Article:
Sopwith T.F.2 Salamander
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Sopwith T.F.2 Salamander

A requirement for an armoured single-seat ground attack fighter was issued to the Sopwith company in January 1918, a standard F.1 Camel being rapidly fitted with armour protection and triple-gun armament, and flying as the T.F.1 in the following month (T.F. indicating Trench Fighter). The T.F.1 was a stop-gap type that could be made available rapidly by modifying existing aircraft, but the requirement had specified the use of a 230hp Bentley B.R.2 nine-cylinder rotary engine and Sopwith discarded the T.F.1 in favour of a modified Snipe design as the T.F.2 Salamander. Despite many similarities to the Snipe, the Salamander differed extensively and there was little or no interchangeability between the two aircraft. The forward portion of the fuselage was a simple armoured box, the bottom being 11mm plate, the sides 6mm plate, the front - the engine backplate - 8mm plate and the rear 10-mm plate with a second 6mm plate separated by 9.50cm. Armament comprised two synchronised 7.7mm guns with provision for four 11kg bombs. The first of three prototypes was flown on 27 April 1918, and the Salamander was ordered in large numbers (contracts were placed with the parent company, Air Navigation Co, Glendower Aircraft, National Aircraft, Palladium Autocars and Wolseley Motors), 37 being on RAF charge by 31 October. When hostilities ceased, production of the Salamander continued with a view to its use by the postwar RAF, and by mid 1919, when manufacture eventually terminated, Sopwith had delivered 334 and other contractors had contributed a further 85. However, no squadron was ever equipped with this type which was abandoned in favour of the Snipe.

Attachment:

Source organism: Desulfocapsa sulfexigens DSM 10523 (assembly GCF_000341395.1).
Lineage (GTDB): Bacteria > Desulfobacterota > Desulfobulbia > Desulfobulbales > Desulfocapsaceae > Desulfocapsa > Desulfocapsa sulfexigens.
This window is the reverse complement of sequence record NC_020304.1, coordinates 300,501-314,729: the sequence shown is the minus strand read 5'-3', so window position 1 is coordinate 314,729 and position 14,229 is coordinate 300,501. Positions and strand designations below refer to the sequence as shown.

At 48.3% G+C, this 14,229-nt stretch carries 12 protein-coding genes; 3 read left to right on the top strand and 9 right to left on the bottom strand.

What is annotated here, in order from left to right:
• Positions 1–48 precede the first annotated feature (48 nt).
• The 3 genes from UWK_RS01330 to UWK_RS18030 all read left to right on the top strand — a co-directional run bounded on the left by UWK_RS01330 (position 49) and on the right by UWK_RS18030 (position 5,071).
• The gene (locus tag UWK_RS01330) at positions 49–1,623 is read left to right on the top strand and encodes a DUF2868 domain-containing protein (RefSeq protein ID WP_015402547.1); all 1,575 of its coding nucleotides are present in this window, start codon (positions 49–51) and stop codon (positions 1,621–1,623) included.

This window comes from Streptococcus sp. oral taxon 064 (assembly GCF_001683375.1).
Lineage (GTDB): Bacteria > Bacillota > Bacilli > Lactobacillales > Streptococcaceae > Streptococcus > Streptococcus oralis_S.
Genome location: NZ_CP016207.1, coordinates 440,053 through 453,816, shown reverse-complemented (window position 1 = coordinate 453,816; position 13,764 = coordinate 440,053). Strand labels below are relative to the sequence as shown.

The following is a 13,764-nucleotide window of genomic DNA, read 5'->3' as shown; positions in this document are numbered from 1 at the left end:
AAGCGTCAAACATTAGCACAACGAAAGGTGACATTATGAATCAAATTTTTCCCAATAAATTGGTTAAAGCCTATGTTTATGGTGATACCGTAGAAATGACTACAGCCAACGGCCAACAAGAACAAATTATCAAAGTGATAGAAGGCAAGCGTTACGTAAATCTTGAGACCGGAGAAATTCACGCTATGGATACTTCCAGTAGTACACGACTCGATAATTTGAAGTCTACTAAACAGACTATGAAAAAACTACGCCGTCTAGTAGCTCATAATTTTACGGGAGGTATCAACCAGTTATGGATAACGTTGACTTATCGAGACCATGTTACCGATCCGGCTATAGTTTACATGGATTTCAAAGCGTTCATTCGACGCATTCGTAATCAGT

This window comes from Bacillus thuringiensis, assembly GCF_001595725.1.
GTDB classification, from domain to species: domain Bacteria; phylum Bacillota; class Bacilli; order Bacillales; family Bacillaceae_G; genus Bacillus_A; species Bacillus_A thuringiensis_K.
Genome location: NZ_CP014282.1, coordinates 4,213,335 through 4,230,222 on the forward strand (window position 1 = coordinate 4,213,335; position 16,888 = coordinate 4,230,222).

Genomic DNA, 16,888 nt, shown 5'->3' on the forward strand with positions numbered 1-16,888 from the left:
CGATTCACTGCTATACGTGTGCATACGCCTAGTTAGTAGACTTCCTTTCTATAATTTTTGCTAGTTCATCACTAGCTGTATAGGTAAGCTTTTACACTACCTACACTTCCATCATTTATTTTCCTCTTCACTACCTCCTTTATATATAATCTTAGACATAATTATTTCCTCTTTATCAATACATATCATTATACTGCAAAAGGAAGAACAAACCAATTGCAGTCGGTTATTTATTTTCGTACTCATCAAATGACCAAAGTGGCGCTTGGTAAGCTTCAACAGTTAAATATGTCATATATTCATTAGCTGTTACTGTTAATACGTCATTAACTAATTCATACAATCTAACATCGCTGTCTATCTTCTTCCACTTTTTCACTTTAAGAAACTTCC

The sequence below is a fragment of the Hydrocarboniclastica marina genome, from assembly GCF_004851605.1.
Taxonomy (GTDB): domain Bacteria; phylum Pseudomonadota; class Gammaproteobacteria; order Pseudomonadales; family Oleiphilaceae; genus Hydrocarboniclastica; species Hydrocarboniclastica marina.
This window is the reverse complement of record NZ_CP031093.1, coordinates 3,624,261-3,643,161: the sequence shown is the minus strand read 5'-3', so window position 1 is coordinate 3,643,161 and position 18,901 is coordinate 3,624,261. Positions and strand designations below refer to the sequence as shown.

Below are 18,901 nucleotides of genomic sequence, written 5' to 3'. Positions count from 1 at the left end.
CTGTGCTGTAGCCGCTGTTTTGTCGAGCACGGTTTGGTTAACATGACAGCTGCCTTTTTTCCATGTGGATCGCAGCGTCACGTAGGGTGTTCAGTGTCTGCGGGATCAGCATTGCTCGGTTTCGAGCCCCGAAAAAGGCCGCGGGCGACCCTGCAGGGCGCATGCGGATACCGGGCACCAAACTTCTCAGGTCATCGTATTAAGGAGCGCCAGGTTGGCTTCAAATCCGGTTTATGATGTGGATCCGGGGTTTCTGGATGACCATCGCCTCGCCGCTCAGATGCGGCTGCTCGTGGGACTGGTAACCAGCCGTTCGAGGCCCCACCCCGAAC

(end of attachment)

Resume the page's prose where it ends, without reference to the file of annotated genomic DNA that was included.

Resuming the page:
Take-off weight1139 kg2511 lb
    Empty weight836 kg1843 lb
    Wingspan9.52 m31 ft 3 in
    Length5.94 m20 ft 6 in
    Height2.84 m9 ft 4 in
    Wing area25.27 m2272.00 sq ft
    Max. speed201 km/h125 mph

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